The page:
How to eliminate and prevent clutter

Paper clutter was my weakness.

I’ve written before (in Letting go) about how important releasing clutter has been to making progress in my life. Sometimes I feel an urge to clean, purify, organize … and I always listen. Once when this happened I bought a beautiful vintage Deco sideboard for my dining room, and organized all my cloth and paper napkins and silver in its drawers.

Recently I got an invitation to a clothing exchange, and took the opportunity to purge my back closet of all the ‘too good to donate’ items I’d been hanging onto. At the exchange, I really enjoyed seeing someone fall in love with a vintage polka-dotted raincoat that didn’t work for me. That same day, I had a major breakthrough, realizing I needed to move on in another area of my life. Coincidence? I believe it was more of a chain reaction.

Several years ago, my paper clutter was so pervasive that it took persistent and sustained effort, organization, and systems to clear it and keep it at bay. Here’s what worked for me …

When I started, I had every magazine that had ever crossed my path, every paystub I’d ever received, every letter or card I’d ever been given. Thank you notes for doing things for people I couldn’t remember, never mind the favor I’d done. Boxes upon boxes of paper. Somehow I believed I needed all this stuff. As always, first my belief needed to change.

Eventually I realized that everything I’ve encountered, read, experienced is already part of me. I don’t need to hang onto the physical evidence, and in fact, doing so can hold me back from what’s next. I realized it’s to my advantage to slough off everything that isn’t currently serving me.

So I started making a bit of time to sort through it all. I’d set the timer for 5 minutes in the morning and evening, and sort papers into the recycling (the most common destination) or my filing system. Five minutes was my minimum commitment, but often I’d get into it and work longer.

I loved it when I’d have a breakthrough that allowed me to clear a bunch of things all at once. I had a whole cardboard box full of letters from a childhood frenemy with whom I’d corresponded into early adulthood. Reading some of them, I admitted to myself that this person hadn’t been a good friend to me, and we’d been thrown together–I’d never really liked her or chosen her as a friend. This realization allowed me to dump the whole lot into the recycling. Whee!

Printed information is so pervasive today that I believe having a system in place to deal with it is really necessary–at least for someone like me, who places such importance on the written word. It’s important for me to distinguish between written words that are life-changing, written words that are helpful, and written words that are of no value to me whatsoever.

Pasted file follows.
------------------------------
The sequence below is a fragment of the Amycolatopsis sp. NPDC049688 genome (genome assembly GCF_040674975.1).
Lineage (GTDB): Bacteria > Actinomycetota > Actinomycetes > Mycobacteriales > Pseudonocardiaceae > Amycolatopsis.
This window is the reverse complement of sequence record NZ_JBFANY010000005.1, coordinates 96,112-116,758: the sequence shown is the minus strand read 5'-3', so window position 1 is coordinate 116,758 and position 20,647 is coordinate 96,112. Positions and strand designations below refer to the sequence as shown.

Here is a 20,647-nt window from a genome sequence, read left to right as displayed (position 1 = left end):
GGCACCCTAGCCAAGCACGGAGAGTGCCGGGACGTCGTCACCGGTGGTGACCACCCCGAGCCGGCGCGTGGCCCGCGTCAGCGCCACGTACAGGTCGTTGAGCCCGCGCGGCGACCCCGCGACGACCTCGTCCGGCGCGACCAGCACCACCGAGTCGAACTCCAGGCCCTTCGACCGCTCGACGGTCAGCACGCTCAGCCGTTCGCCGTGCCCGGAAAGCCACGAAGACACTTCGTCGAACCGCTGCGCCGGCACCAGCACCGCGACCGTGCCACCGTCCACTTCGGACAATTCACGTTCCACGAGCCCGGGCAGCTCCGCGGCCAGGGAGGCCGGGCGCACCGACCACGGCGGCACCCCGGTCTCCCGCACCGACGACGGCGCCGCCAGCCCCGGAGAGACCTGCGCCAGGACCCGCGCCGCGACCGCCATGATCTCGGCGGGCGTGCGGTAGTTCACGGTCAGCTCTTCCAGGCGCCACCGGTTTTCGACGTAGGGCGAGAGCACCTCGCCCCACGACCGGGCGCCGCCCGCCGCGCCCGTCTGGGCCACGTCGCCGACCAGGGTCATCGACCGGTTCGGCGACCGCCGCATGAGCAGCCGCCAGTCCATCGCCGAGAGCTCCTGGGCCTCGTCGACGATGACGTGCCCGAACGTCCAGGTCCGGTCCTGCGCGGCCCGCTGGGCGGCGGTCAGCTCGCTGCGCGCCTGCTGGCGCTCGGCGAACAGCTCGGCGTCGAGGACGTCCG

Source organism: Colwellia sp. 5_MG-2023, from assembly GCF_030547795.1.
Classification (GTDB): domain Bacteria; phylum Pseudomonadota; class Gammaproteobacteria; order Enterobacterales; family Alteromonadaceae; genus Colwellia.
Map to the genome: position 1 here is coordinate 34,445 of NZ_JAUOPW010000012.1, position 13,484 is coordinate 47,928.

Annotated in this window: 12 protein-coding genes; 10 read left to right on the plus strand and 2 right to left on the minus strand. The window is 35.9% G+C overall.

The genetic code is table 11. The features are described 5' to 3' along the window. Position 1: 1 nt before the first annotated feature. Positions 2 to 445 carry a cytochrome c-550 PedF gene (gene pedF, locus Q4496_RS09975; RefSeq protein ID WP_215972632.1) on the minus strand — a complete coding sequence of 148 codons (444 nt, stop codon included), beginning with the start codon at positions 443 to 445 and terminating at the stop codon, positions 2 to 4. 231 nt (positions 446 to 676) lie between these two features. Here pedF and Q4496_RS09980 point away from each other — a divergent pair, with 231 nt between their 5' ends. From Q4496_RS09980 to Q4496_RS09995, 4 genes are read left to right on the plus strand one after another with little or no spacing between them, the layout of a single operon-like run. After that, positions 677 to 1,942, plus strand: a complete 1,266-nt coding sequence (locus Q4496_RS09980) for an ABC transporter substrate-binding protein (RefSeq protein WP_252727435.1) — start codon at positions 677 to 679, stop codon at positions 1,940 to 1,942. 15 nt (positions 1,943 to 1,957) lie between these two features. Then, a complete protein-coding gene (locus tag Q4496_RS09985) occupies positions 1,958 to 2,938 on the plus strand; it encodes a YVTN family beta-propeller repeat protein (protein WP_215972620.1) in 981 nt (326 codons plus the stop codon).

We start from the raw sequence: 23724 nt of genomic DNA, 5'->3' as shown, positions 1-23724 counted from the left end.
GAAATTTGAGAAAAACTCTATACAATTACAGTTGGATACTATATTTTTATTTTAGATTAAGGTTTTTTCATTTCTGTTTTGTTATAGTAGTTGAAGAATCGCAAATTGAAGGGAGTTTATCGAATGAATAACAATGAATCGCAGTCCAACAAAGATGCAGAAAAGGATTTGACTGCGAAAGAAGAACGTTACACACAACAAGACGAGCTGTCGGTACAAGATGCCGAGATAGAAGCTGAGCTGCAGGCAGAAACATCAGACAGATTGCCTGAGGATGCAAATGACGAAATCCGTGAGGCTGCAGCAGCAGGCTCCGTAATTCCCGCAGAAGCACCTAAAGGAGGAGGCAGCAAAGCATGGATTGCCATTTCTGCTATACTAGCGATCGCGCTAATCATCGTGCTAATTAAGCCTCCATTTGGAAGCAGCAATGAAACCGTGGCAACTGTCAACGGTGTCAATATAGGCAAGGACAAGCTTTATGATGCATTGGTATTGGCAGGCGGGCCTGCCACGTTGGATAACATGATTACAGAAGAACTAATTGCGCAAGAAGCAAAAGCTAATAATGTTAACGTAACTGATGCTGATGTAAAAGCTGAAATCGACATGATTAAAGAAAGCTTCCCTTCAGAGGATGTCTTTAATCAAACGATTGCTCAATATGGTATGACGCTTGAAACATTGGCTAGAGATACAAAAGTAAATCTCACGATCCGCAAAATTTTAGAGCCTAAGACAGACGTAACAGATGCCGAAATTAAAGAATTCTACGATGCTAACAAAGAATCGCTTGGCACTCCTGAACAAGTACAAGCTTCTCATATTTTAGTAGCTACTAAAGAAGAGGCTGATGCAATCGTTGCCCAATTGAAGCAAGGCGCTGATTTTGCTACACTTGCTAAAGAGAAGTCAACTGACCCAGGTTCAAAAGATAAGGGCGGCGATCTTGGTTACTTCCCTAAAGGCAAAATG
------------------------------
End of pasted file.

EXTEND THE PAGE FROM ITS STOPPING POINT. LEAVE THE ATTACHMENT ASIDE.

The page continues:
My mail comes through a mail slot in my front door, and less than 10 feet away I have a basket whose designated purpose is recycling. I stand next to it or sit on the sofa, and toss in whatever I can decide about immediately, including circulars and opened envelopes. Bills go into the nearby bill drawer to be dealt with biweekly, and the rest goes into a basket in the bath. Every time I go in, I look at something in the basket. It then either goes into the recycling, the cross-cut shredder, on my to-do list, into the bill drawer for consideration when I make monthly charitable donations, or into my filing system.

Anytime I come across a stash of paper that appears to need sorting out, into the basket it goes. So without any extra commitment of time, I’m now able to ensure a paper clutter issue never develops again.

With the magazines, I started reading the covers and asking myself if I really wanted to read this content. Did it resonate with me now? When the answer was no, the magazine went into the recycling. (I filled a 64-gallon cart several times.) When it was yes, it went into a basket or onto a shelf for reading later. I typically read magazines when I’m taking a tea break or eating by myself. I read a mix of new ones and older ones, and when I finish one, I select another of the same type (new or older) to put into the rotation. The ones I’ve finished I now donate to a SoulCollage facilitator. I find it helps me let go of anything when I know it’s going to serve a useful purpose with someone else.

These books all inspired me at various times when I needed a clutter-clearing push, and challenged my beliefs about my stuff:

  • Karen Kingston’s Clear Your Clutter with Feng Shui
  • Brooks Palmer’s Clutter Busting: Letting Go of What’s Holding You Back
  • Peter Walsh’s It’s All Too Much

I hope they’re as helpful to you as they were to me!